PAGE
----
Hertfordshire pupils excluded dozens of times for sexual misconduct as Government launches review into issue in schools
But this was a decrease on the previous year
Schools in Hertfordshire excluded pupils for sexual misconduct on dozens of occasions in just one year, figures reveal.
Department for Education figures show Hertfordshire schools excluded students 52 times for sexual misconduct in 2018-19 – one permanently and 51 temporarily.
However, this was a decrease on the previous year, when there were 59.
Of the exclusions in 2018-19, the vast majority (46) occurred in state-funded secondary schools, three in special schools and three in primary schools.
They were among 1,972 sexual misconduct exclusions – which include incidents of sexual abuse, sexual bullying and sexual harassment – across England that year.
A spokesperson for Hertfordshire County Council said: “We work with schools to make sure that any exclusions are lawful, reasonable and fair, and in particular that pupils from vulnerable groups are treated fairly.
"Schools have a duty to make sure that students are safe from discrimination, harassment and assault, and we want to help them do that, which unfortunately sometimes means excluding a student.”
But charity Rape Crisis said the figures do not show the true scale of sexual abuse inside schools, following thousands of allegations by students across England.
Though a 13 per cent drop on the year before, Rape Crisis said the number of exclusions will not show the true scale of sexist bullying and sexual violence being perpetrated in schools, particularly against girls.
Katie Russell, national spokeswoman for the charity, added: "We’ve known for a number of years about the high prevalence and serious impacts of sexual violence and abuse in schools.
"The Women and Equalities Select Committee published a comprehensive report into this issue with clear recommendations back in 2016, some of which are yet to be implemented.
"No-one in the Government can claim not to have known about this situation and action clearly should have been taken before now.”
More than 14,000 testimonies have been posted on the Everyone’s Invited website, where pupils can anonymously share their experiences of abuse and assault.
Website founder Soma Sara said the number of students who have the confidence to report incidences of sexual misconduct pales in comparison to the number who have suffered.
Bill Jephson, Assistant Chief Constable at Hertfordshire Constabulary and Chair of the Hertfordshire Safeguarding Children’s Partnership, said: “We welcome the ‘Everyone’s Invited’ website for providing a platform where anyone can anonymously share their experiences of sexual harassment, abuse and assault.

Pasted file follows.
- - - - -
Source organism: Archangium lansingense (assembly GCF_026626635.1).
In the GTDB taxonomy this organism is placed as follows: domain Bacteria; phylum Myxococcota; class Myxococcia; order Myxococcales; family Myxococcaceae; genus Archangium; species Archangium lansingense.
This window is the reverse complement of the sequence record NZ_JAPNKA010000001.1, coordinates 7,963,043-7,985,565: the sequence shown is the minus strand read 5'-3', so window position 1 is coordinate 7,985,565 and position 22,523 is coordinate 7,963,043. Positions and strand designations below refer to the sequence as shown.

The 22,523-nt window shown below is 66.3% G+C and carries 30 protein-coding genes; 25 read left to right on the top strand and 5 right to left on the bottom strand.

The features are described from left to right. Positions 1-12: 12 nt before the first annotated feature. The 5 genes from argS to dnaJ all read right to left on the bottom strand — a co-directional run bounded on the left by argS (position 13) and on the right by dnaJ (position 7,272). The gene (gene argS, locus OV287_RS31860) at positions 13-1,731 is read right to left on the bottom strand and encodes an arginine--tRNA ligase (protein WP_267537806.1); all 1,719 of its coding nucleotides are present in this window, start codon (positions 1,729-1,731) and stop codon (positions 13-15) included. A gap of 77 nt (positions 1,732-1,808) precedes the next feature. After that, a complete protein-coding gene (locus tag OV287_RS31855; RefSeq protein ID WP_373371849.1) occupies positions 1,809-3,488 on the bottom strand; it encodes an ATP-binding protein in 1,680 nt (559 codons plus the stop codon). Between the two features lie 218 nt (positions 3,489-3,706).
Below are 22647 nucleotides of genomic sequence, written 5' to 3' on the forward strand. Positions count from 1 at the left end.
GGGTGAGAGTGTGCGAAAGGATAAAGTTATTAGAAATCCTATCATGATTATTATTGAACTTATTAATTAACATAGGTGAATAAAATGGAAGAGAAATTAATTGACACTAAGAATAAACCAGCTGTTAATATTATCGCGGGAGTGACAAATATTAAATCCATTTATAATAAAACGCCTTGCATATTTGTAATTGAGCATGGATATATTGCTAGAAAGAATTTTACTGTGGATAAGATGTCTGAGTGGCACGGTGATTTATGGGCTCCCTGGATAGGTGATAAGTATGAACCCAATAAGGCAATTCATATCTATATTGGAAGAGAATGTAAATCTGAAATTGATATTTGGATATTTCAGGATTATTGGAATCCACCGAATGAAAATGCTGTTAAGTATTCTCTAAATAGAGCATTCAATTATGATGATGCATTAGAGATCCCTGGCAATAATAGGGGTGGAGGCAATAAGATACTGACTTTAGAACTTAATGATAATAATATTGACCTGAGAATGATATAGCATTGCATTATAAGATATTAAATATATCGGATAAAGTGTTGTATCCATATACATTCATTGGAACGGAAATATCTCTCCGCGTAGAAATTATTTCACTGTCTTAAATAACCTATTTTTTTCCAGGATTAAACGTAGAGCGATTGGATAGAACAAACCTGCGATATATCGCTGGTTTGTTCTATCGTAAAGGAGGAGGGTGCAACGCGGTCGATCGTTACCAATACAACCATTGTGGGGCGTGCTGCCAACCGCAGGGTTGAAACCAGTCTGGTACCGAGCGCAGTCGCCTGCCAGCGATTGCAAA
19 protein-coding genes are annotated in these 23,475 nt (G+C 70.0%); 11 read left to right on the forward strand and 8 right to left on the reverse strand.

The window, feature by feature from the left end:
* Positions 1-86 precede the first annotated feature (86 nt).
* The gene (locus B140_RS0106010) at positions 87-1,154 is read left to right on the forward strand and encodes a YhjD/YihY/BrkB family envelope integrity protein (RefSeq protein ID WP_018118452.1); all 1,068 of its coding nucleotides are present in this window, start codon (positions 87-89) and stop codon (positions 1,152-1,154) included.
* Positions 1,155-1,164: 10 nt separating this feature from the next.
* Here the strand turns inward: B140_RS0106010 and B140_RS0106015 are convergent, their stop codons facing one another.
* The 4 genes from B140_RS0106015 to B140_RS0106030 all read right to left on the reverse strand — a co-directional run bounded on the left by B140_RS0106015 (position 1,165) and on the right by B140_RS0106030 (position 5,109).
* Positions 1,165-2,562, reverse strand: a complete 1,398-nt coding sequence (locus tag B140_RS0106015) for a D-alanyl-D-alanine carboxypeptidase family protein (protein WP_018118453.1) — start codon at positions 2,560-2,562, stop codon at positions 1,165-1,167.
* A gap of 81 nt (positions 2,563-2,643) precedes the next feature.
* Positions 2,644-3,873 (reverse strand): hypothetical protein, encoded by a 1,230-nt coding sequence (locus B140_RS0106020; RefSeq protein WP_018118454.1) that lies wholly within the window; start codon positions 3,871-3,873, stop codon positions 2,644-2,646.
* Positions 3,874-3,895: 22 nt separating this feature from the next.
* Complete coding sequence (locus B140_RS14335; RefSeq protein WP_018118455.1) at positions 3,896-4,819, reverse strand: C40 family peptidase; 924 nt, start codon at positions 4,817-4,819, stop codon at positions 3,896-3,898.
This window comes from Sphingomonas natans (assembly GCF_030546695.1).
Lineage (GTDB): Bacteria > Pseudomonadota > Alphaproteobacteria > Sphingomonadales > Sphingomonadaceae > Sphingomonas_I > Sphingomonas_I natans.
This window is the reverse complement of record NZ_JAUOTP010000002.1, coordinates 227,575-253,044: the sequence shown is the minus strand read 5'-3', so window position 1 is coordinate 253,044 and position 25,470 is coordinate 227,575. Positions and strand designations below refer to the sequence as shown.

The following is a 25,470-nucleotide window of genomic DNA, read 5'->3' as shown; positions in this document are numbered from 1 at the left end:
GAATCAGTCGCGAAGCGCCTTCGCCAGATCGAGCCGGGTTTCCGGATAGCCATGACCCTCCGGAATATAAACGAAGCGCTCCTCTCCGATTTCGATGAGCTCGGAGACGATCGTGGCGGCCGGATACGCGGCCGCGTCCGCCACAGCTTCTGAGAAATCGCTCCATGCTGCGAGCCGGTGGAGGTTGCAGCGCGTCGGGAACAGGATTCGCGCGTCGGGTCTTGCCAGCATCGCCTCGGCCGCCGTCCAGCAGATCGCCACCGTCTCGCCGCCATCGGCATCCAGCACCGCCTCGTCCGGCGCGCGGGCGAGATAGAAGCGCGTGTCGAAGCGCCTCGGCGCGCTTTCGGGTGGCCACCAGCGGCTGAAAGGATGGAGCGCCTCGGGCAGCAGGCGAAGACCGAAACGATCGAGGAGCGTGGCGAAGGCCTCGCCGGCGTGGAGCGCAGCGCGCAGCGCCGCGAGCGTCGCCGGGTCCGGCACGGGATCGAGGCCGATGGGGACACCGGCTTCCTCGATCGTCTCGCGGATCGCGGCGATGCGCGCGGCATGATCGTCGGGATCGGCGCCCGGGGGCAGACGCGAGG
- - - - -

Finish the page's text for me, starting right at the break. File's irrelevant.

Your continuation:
"It’s important that victims and survivors feel empowered to tell their story, and we want to emphasise, not only to young people but to all residents, that there is confidential help and support available to anyone affected in Hertfordshire.
“Schools, colleges and universities can offer support and advice directly and importantly, if a crime has been committed, they can work with those affected and the police to investigate and ensure that abuse is dealt with effectively.
“The Hertfordshire Safeguarding Children Partnership (HSCP) work closely with schools and partners across the county, including Hertfordshire County Council, the Police and the NHS, to help safeguard and protect children and to raise awareness around risk factors, support and how to report concerns.
“Both children and adults who are victims of sexual abuse in schools can get support and advice from the dedicated NSPCC helpline on 0800 136 663. This will include advice on how to contact the police and report crimes if they wish.”
The Government announced an immediate review into sexual abuse in schools in the wake of the allegations, while an NSPCC helpline and an Ofsted review were also launched.
Children's charity Barnardo’s said young victims of harmful sexual behaviour often feel embarrassed or fear they won’t be taken seriously.
Overall, Hertfordshire schools excluded pupils 8,089 times in 2018-19 – 7,965 of which were fixed, and 124 permanent.
A Government spokeswoman said: “Where schools do not meet the strict safeguarding standards that we have in place, we will take swift action and we will always back headteachers to remove a pupil from the classroom where this creates a calm and disciplined environment.
“We would encourage anyone who is aware of any specific incidents – and feels comfortable reporting their concerns – to do so.”